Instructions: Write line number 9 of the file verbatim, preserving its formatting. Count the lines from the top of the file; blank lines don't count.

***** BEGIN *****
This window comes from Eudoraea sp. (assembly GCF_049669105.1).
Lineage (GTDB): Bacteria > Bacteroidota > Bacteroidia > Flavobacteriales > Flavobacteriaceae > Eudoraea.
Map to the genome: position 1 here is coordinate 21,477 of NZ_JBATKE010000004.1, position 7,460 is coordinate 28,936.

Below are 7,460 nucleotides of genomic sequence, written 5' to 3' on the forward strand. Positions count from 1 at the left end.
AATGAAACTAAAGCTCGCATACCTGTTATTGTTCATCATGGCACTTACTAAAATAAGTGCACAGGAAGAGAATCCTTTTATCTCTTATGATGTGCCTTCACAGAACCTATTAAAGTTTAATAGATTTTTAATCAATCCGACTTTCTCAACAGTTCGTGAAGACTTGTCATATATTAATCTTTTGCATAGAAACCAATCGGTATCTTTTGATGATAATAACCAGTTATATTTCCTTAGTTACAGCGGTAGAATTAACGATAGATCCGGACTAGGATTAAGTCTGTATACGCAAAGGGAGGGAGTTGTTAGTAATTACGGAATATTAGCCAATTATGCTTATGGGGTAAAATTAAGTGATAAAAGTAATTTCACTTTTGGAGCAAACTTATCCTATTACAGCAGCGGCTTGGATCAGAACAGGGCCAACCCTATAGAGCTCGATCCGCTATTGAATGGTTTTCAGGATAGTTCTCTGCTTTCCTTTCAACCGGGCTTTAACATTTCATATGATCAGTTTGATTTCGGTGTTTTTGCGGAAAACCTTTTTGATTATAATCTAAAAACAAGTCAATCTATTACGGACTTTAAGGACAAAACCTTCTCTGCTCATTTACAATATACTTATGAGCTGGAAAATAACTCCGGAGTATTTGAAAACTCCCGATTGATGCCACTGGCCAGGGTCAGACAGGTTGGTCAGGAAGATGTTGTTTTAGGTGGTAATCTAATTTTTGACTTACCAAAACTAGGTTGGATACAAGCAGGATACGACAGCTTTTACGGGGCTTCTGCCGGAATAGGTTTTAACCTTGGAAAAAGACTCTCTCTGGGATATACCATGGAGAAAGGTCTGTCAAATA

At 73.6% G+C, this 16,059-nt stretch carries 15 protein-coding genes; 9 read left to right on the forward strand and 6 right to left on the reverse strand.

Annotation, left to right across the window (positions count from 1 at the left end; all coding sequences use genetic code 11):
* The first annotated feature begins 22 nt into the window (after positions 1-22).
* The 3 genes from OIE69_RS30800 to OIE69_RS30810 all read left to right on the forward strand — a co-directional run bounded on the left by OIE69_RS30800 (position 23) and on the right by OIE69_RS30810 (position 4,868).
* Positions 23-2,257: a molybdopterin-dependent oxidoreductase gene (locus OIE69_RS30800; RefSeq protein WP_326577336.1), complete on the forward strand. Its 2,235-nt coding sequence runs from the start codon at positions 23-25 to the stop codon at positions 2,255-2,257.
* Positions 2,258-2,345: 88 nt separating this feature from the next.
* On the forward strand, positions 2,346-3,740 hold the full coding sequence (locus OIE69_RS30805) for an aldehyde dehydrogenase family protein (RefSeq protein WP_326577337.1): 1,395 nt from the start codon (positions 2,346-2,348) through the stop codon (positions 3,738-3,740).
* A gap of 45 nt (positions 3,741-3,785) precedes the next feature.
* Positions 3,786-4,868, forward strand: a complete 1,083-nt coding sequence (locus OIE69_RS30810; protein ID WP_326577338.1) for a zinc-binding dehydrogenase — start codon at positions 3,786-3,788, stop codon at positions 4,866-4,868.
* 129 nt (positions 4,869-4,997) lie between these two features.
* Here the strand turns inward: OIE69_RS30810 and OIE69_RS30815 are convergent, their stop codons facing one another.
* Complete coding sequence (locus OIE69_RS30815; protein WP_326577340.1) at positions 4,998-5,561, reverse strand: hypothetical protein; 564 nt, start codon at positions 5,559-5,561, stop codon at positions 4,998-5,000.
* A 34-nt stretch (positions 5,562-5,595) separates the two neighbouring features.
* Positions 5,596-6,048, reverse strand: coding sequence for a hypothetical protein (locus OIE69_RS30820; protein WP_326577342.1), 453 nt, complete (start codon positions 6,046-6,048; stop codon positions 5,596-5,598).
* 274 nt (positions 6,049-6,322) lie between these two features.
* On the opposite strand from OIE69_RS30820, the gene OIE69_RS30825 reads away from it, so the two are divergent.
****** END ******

* The 3 genes from OIE69_RS30800 to OIE69_RS30810 all read left to right on the forward strand — a co-directional run bounded on the left by OIE69_RS30800 (position 23) and on the right by OIE69_RS30810 (position 4,868).